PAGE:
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Aaron Douglas

"Noah's Ark," by Aaron Douglas, 1944.

Aaron Douglas, African American artist and professor at Fisk University, was born in small-town eastern Kansas and displayed an early aptitude for drawing. His mother recognized his talent and supported his pursuit of an art career. Douglas attended high school in Topeka and went to the University of Nebraska, where he pursued a liberal arts curriculum that included drawing, painting, and art history. During World War I he spent one semester in a Student Army Training Camp, where he painted a portrait of General John J. Pershing. When he returned to college, he studied drawing under Blanche O. Grant, later a prominent member of the Taos, New Mexico, art colony. As a senior, Douglas received a prize for excellence in drawing. He graduated from Nebraska in 1922 and the following year also earned a B.F.A. degree from the University of Kansas.

After a year of teaching at Lincoln High School in Topeka, Douglas, on the advice of friends, moved to New York City at the height of the Harlem Renaissance, a time of extraordinary creative ferment among African American artists. His work came to the attention of Charles S. Johnson, a sociologist and editor of the Urban League publication Opportunity. Through him, Douglas met Bavarian-born painter Winold Reiss and became the artist's prize student. Through Reiss, Douglas was exposed to the Vienna Secession Movement, the bold colors and forms of German Expressionism, and the abstractions of African art. Reiss encouraged Douglas to take up mural painting and explore his own cultural background for themes and subjects. The young artist studied at the Pennsylvania art school of famed collector Albert Barnes and at the Academie de la Grande Chaumiere and the Academie Scandinave in Paris.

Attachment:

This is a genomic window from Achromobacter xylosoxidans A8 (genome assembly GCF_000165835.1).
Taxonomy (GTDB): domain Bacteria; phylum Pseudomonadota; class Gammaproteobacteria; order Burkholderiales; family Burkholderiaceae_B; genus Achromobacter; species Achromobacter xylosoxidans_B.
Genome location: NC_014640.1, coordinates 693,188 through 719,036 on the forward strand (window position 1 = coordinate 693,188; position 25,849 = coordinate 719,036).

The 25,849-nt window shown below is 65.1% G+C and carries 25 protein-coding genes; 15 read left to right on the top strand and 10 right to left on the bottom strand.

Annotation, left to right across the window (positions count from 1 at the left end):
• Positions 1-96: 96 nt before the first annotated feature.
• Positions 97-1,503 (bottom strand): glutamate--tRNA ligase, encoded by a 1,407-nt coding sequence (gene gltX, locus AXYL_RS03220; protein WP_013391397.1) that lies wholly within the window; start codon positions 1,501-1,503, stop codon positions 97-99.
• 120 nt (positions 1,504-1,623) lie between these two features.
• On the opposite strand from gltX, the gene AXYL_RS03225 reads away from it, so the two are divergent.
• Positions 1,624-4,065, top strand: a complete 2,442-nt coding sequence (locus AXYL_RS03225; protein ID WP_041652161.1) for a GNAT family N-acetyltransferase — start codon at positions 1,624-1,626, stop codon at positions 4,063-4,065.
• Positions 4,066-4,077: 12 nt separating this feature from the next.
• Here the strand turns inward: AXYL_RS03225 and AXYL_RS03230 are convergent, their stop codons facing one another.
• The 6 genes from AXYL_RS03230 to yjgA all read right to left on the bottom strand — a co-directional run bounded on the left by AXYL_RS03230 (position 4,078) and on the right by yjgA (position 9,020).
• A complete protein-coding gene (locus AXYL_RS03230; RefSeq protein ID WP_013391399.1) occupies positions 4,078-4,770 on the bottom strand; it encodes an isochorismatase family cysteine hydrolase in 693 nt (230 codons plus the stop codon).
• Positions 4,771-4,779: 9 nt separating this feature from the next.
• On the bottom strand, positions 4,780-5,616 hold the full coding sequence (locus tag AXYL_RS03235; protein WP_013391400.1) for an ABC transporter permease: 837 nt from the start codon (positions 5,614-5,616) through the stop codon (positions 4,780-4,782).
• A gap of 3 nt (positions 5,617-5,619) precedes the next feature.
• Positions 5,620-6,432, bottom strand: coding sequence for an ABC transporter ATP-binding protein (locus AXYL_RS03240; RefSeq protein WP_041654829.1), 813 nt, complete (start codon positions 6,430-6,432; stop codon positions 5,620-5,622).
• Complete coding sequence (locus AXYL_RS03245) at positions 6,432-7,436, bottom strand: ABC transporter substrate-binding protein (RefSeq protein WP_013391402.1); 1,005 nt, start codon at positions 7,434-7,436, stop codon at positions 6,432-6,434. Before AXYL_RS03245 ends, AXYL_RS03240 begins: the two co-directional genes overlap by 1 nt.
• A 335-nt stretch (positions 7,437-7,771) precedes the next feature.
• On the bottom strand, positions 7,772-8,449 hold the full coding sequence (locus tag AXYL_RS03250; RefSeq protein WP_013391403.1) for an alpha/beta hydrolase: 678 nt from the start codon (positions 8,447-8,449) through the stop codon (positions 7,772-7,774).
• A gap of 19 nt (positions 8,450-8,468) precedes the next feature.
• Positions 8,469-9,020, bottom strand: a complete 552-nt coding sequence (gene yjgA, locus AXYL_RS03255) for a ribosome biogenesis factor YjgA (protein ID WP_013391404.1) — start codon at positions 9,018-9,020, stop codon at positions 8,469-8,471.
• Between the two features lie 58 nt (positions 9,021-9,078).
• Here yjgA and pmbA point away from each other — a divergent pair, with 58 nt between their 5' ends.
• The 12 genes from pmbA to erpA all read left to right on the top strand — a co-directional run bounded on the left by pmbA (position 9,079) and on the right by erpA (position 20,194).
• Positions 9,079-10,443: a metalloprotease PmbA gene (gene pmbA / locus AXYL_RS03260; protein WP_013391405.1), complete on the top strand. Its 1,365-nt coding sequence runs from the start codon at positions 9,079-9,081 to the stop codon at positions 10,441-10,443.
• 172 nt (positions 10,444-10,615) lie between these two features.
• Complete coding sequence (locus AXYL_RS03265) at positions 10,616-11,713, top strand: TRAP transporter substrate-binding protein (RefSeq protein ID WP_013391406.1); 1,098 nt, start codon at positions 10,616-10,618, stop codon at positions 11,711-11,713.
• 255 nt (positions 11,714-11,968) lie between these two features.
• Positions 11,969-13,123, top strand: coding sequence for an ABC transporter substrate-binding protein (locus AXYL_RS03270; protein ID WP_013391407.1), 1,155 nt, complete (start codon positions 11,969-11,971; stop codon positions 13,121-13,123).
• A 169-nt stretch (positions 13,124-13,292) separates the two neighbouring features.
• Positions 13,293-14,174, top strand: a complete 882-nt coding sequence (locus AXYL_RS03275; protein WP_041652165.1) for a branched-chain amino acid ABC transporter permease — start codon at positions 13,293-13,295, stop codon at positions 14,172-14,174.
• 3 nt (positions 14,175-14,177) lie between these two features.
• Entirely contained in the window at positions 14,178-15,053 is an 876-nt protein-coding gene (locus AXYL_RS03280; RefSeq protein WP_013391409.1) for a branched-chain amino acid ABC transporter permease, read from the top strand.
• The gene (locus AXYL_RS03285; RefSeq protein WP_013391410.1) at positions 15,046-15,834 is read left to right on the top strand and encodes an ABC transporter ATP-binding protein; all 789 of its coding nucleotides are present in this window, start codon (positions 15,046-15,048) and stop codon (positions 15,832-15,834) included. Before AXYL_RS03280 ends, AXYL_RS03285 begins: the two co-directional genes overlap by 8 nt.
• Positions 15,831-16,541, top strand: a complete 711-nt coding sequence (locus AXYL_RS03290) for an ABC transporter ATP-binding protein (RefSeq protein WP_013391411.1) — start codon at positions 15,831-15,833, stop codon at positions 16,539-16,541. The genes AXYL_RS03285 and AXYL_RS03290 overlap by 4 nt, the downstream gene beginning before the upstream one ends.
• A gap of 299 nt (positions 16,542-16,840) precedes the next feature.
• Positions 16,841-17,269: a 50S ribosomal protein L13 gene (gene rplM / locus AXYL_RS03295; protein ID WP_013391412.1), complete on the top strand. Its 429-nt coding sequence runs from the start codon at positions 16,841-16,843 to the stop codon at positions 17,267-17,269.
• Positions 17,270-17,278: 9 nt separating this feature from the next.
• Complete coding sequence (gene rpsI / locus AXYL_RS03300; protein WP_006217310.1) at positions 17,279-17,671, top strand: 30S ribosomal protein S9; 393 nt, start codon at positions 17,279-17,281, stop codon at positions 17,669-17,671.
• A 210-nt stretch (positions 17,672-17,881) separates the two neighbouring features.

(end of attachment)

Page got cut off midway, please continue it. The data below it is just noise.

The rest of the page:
Douglas's association with Fisk University dates from 1930, when he was commissioned to create a set of murals for the Cravath Memorial Library. In 1939 Douglas accepted a part-time teaching position while he completed a master's degree at Teacher's College, Columbia University. In 1944 he became a professor of art at Fisk and later chaired the department before retiring in 1966.

The themes in Douglas's art underscored the contributions of African Americans to every aspect of American cultural life. In 1971, when national attention was once again focused on him by a retrospective exhibition of his paintings, artist and art historian David Driskell noted that "Douglas continues to tower over young and old artists in that he planted his feet on solid ground at a time when it was unpopular to dignify the image of the Black man." (1) He exerted a profound and lasting influence on the work of younger African American artists.

After 1928 Douglas's work was widely exhibited. In addition to his murals at Fisk, he executed murals for the Harlem YMCA, the Countee Cullen Branch of the New York Public Library, the Sherman Hotel's College Inn ballroom in Chicago, and Bennett College in Greensboro, North Carolina. Most major museum collections and many private collectors own his works.

Suggested Reading

Amy H. Kirschke, Aaron Douglas: Art, Race, and the Harlem Renaissance (1995).

Published » December 25, 2009 | Last Updated » January 01, 2010